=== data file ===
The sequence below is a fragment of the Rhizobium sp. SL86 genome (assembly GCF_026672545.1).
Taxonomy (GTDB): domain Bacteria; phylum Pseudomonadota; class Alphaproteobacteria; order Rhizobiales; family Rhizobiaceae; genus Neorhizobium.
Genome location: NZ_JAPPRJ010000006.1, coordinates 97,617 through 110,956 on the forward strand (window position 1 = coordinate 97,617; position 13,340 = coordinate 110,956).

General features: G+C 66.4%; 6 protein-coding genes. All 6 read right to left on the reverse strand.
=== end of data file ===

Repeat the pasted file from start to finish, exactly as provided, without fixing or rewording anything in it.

The sequence below is a fragment of the Rhizobium sp. SL86 genome (assembly GCF_026672545.1).
Taxonomy (GTDB): domain Bacteria; phylum Pseudomonadota; class Alphaproteobacteria; order Rhizobiales; family Rhizobiaceae; genus Neorhizobium.
Genome location: NZ_JAPPRJ010000006.1, coordinates 97,617 through 110,956 on the forward strand (window position 1 = coordinate 97,617; position 13,340 = coordinate 110,956).

General features: G+C 66.4%; 6 protein-coding genes. All 6 read right to left on the reverse strand.